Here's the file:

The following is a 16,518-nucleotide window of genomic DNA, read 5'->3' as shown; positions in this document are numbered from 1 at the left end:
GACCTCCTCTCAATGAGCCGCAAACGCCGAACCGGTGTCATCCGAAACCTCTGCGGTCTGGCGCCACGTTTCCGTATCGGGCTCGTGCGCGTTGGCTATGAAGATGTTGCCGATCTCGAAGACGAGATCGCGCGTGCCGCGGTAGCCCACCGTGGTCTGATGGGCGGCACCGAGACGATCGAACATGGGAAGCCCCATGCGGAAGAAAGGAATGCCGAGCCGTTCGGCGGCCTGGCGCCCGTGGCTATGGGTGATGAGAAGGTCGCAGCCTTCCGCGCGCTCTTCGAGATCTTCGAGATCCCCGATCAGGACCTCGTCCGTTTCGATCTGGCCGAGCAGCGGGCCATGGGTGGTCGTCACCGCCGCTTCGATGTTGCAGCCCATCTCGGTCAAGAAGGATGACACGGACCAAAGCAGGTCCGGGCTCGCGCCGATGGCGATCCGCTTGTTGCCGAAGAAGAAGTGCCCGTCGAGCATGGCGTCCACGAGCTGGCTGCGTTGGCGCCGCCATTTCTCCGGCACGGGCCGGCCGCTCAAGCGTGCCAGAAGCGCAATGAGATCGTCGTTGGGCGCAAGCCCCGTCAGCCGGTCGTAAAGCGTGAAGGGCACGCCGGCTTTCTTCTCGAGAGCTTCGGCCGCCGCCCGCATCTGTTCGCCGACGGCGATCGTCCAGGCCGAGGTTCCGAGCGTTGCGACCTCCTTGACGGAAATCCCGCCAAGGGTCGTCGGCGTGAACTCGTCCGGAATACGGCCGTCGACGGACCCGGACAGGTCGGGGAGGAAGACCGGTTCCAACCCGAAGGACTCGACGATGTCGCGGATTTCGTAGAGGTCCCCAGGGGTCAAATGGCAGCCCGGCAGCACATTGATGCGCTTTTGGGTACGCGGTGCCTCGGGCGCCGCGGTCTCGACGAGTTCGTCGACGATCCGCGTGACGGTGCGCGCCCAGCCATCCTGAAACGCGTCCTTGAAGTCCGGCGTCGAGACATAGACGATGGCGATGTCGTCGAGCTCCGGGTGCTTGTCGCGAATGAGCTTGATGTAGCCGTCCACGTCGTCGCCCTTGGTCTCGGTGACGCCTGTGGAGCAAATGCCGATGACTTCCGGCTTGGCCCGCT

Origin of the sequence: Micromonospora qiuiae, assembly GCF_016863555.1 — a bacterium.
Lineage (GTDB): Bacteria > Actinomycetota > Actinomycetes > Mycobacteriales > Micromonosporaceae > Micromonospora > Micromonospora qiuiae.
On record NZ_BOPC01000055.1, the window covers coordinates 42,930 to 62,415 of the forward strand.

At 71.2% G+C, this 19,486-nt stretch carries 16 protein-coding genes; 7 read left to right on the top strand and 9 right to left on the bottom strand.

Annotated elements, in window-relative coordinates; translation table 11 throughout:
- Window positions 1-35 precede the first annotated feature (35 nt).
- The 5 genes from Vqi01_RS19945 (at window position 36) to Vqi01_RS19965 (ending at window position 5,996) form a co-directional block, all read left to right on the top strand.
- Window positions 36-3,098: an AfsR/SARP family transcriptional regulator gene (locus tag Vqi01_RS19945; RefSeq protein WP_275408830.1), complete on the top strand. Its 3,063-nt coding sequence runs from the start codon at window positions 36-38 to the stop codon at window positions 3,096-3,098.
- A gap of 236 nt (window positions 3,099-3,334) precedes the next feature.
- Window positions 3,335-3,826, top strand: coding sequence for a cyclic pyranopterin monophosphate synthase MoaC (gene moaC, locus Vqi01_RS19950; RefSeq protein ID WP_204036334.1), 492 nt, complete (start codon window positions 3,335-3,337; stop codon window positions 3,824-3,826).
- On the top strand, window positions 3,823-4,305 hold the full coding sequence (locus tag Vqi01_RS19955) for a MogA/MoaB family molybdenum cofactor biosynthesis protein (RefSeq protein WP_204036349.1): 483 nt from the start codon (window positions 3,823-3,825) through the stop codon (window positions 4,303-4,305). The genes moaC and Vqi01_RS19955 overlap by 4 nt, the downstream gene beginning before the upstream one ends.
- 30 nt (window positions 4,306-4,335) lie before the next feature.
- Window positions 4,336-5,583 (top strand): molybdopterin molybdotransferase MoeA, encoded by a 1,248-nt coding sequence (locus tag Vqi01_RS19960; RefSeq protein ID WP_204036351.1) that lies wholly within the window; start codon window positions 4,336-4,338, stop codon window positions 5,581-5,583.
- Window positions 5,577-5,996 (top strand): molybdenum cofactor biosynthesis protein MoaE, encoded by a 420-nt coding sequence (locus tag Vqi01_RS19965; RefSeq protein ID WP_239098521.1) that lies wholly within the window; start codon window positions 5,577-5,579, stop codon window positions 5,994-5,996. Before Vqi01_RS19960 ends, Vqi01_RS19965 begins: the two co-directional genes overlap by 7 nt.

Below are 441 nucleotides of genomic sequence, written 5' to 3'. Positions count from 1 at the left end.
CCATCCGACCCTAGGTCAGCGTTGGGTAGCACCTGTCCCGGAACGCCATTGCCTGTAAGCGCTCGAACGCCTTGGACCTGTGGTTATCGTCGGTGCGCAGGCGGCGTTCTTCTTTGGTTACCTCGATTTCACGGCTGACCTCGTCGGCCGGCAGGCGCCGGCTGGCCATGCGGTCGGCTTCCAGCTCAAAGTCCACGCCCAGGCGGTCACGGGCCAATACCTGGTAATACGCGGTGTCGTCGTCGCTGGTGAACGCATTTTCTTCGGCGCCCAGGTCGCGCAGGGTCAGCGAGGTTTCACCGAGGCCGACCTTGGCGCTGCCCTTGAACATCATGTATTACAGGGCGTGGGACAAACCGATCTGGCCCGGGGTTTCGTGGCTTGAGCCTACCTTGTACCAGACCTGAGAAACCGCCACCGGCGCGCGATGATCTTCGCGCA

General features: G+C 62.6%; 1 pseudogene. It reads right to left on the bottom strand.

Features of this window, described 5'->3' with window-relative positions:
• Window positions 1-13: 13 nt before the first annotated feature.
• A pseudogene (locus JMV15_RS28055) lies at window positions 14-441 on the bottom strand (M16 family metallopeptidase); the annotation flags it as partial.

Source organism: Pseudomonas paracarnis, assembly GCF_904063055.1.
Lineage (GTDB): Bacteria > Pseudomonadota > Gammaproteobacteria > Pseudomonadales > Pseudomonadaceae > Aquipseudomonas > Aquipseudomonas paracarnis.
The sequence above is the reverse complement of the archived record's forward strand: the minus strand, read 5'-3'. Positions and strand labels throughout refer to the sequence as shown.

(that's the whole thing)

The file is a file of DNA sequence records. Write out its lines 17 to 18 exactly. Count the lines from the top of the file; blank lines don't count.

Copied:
Below are 441 nucleotides of genomic sequence, written 5' to 3'. Positions count from 1 at the left end.
CCATCCGACCCTAGGTCAGCGTTGGGTAGCACCTGTCCCGGAACGCCATTGCCTGTAAGCGCTCGAACGCCTTGGACCTGTGGTTATCGTCGGTGCGCAGGCGGCGTTCTTCTTTGGTTACCTCGATTTCACGGCTGACCTCGTCGGCCGGCAGGCGCCGGCTGGCCATGCGGTCGGCTTCCAGCTCAAAGTCCACGCCCAGGCGGTCACGGGCCAATACCTGGTAATACGCGGTGTCGTCGTCGCTGGTGAACGCATTTTCTTCGGCGCCCAGGTCGCGCAGGGTCAGCGAGGTTTCACCGAGGCCGACCTTGGCGCTGCCCTTGAACATCATGTATTACAGGGCGTGGGACAAACCGATCTGGCCCGGGGTTTCGTGGCTTGAGCCTACCTTGTACCAGACCTGAGAAACCGCCACCGGCGCGCGATGATCTTCGCGCA